SGBC Modesto

Christians and Lawsuits

March 13, 2024 by

William Heinrich

In I Corinthians 6:1, Paul states, “Dare any of you having a matter against another, go to law before the unrighteous, and not before the saints.” In 6:7, he continues, “Now therefore, it is already an utter failure for you that you go to law against one another. Why do you not rather accept wrong? Why do you not rather let yourselves be cheated?” This is not a wholesale condemnation of law courts, for Paul more than once appealed to them when accused of crimes. In fact, his appeal to Caesar was a request to be heard by the high court in the world of that day.

Paul is not stating that the courts were corrupt, nor that a believer would be unable to receive a fair hearing. However, he is deeply concerned that Christians should not parade any of their differences before the world. Family disputes were to be handled within the family. Furthermore, it is inconsistent for those justified before God to appear in judgment before the unjustified. This last point he chose to expand with logic. He says since saints will someday judge both the world and angels, they should certainly now judge among themselves. He concludes his comments on this saying that he desires to produce in them a sense of shame; shame for going to law instead of not choosing to be cheated if necessary; also shame that they made unbelievers their judges and paraded their stubborn differences before them instead of seeking a wise believer to arbitrate.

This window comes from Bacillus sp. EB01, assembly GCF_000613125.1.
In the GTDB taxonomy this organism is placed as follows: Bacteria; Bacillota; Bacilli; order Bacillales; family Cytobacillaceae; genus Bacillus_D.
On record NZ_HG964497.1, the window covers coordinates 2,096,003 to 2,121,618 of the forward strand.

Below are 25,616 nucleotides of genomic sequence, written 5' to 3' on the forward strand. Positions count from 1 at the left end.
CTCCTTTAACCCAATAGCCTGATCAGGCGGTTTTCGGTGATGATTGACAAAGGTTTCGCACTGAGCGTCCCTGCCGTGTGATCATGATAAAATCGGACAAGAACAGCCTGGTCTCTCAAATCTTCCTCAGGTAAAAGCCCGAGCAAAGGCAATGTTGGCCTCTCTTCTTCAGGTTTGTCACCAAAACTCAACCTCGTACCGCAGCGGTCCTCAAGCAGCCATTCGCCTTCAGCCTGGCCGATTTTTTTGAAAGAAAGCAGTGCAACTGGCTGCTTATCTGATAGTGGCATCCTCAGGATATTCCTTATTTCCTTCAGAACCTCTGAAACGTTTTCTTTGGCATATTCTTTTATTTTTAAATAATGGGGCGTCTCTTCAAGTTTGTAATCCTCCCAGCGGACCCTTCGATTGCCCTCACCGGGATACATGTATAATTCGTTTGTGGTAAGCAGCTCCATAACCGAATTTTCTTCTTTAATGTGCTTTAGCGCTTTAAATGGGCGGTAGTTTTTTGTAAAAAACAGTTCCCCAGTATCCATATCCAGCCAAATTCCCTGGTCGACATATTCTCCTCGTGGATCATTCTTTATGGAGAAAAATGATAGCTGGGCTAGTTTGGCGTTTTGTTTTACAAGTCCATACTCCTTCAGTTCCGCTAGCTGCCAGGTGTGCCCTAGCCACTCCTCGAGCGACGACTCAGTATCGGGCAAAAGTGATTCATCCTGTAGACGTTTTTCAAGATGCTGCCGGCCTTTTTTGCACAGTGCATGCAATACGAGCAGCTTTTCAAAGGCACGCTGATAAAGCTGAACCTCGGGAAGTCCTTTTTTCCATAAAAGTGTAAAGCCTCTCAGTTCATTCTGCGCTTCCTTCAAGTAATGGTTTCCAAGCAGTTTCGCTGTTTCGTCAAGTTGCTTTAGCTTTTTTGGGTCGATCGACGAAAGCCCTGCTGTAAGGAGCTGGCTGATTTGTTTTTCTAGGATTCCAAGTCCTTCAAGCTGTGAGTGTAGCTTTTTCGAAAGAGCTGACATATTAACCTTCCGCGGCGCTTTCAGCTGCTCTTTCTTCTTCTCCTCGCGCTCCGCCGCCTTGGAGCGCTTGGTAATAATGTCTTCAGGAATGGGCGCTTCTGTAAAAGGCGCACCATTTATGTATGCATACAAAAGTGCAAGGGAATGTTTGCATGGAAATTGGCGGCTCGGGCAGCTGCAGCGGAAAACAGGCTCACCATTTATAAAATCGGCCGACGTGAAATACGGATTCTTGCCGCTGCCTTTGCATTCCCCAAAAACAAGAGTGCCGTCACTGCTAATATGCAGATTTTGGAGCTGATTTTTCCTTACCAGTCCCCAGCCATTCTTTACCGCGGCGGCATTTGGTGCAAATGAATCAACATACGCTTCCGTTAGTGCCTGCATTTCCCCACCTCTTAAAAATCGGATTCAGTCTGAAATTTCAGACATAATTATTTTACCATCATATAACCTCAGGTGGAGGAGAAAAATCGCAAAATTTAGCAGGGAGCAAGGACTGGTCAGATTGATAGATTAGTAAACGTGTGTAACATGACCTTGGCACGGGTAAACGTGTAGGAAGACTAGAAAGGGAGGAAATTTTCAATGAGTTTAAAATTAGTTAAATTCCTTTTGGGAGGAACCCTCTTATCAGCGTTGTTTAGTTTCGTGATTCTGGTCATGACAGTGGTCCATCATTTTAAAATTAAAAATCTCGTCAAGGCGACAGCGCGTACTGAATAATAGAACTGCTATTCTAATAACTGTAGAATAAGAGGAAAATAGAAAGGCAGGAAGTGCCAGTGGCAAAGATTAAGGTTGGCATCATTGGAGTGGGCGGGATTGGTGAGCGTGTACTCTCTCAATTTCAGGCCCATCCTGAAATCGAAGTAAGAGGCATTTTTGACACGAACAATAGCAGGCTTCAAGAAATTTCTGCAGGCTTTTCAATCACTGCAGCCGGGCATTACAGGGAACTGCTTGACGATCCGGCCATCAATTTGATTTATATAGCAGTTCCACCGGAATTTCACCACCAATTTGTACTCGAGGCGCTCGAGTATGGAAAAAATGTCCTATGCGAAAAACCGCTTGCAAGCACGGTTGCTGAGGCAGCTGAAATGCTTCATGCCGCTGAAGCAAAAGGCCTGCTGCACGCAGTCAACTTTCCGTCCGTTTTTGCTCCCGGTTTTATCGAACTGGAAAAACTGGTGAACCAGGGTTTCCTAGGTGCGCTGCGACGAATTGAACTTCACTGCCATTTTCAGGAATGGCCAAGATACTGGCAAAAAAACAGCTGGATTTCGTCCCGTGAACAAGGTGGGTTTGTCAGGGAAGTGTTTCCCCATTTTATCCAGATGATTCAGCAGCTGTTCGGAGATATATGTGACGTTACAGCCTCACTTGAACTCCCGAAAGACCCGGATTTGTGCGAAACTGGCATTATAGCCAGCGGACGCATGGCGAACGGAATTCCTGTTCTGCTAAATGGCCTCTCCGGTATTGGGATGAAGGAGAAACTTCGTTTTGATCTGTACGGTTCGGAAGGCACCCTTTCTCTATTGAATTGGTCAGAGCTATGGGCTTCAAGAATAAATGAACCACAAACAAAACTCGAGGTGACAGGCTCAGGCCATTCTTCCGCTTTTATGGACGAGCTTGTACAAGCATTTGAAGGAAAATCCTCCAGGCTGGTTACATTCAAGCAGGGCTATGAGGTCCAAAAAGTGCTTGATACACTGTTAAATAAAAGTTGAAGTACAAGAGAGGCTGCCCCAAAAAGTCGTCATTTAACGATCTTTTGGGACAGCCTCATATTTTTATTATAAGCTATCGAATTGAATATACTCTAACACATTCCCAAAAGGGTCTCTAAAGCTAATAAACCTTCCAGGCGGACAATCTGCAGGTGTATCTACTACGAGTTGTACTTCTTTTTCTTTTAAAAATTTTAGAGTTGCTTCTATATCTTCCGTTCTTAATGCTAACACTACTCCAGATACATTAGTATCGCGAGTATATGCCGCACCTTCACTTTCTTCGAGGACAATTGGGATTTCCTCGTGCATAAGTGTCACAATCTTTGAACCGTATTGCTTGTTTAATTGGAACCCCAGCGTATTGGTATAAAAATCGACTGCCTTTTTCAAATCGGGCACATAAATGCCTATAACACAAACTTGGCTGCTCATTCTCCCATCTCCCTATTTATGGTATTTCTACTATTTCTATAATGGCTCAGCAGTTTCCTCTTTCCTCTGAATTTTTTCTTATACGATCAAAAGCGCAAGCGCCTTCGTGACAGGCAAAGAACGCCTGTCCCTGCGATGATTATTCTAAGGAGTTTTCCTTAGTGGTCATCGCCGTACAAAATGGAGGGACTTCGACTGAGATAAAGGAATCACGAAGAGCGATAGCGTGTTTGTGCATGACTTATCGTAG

Christians are saved sinners. Sometimes they are stubborn, selfish, and even divisive. The difference between Christians and non-Christians is that one is gradually becoming more like Jesus, and the other is not. One is seen on his knees, confessing his sins, and the other is not. At times, the unbelievers will act more like Jesus than the believer, but only the one is forgiven, for he confessed his sin and trusted Christ.

Christians today must be very careful to not go to law against another Christian. He must be willing to be cheated and accept wrong. He must consider doing what God wants of him more important than his “rights” or being “fair.” No doubt many today need to be ashamed, as there were in the Corinthian church then.